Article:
What does the "LME price" of aluminium mean ...
... and what influencing factors besides the LME price determine the cost of aluminium extrusions?
LME (London Metal Exchange) is the abbreviation for the London Metal Exchange, which is one of the oldest and largest metal trading centres in the world.
In addition to Singapore and New York, the reference prices for metals, including aluminium, are determined here daily on the basis of supply and demand.
As a raw material price, the LME price for aluminium is a factor that fundamentally influences the costs of extruded aluminium profiles.
However, the prices of extruded profiles are not only dependent on the LME price, there are also other influencing factors such as:
- Exchange rate: as the aluminium price is traded on the exchange in US dollars, changes in exchange rates also affect prices.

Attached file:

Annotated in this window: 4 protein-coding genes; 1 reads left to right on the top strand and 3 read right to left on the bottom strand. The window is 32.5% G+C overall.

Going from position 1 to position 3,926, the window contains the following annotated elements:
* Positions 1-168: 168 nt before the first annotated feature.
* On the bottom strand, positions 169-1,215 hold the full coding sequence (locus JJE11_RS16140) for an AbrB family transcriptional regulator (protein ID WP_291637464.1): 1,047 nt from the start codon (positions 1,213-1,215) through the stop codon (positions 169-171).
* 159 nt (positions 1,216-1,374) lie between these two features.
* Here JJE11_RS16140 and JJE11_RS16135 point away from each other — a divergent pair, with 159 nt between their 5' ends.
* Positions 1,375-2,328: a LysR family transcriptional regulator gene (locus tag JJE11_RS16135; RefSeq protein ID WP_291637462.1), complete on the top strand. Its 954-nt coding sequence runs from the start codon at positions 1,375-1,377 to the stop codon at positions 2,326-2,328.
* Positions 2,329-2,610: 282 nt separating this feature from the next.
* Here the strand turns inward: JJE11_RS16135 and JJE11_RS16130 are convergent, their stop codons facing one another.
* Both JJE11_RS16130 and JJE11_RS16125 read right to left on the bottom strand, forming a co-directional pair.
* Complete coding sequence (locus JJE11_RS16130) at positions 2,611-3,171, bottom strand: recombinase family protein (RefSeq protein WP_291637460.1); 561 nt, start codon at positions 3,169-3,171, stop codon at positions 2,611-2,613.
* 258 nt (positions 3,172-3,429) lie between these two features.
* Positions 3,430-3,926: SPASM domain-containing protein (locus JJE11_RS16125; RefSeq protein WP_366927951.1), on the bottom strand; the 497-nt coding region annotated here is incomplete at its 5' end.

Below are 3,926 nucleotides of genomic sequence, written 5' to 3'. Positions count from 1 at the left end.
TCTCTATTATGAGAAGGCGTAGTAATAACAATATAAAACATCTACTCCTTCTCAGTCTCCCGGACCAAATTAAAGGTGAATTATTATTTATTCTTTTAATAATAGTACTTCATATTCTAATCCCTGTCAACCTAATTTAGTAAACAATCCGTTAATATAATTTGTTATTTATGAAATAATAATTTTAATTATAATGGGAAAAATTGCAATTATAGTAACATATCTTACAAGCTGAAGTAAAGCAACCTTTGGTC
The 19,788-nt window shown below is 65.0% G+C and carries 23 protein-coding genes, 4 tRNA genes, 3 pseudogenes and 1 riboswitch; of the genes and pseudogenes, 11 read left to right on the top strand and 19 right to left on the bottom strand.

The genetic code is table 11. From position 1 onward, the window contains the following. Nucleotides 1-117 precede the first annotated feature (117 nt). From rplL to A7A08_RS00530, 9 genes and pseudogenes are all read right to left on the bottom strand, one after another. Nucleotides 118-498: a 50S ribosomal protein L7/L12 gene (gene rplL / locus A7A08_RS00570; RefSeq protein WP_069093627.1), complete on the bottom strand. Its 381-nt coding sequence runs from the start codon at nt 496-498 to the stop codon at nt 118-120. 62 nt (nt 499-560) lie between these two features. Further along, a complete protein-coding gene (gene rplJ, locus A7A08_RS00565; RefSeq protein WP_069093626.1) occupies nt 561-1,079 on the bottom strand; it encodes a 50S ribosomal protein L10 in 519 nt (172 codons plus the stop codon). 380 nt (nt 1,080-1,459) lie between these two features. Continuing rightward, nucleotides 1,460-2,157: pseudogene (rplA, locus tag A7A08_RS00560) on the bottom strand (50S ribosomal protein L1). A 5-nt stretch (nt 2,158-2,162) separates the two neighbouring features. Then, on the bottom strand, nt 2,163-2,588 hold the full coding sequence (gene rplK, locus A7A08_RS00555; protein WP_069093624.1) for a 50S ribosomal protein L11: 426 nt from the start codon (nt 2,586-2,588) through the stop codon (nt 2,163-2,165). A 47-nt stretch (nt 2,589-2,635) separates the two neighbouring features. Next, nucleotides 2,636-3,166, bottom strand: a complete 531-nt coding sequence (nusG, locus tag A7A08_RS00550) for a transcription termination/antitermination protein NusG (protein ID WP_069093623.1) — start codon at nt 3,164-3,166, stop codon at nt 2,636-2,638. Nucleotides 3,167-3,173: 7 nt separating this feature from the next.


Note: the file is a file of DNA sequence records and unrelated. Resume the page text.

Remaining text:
- Billet premium: For the production of extruded profiles, the aluminium billets have to be remelted into special billets, the costs for this are called "billet premium".
- Special surcharges: These include, for example, costs as a result of sharply increased energy prices.
- Profile cross-section: The larger and more complex the profile, the higher the price usually is.
- Surface condition: A surface treatment such as anodising, coating or special optical requirements increase the costs.
- Quantity: The larger the order quantity, the lower the price per unit can be.
- Competition: If there are many suppliers of extruded profiles on the market, this can lead to lower prices, while a limited number of suppliers can lead to higher prices.
- Transport costs: Transport costs can be included in the price depending on the delivery route and transport medium.
In summary, the LME price for aluminium as a raw material price is an important factor in determining the cost of extruded profiles.
The actual price can deviate significantly from this for the reasons mentioned above.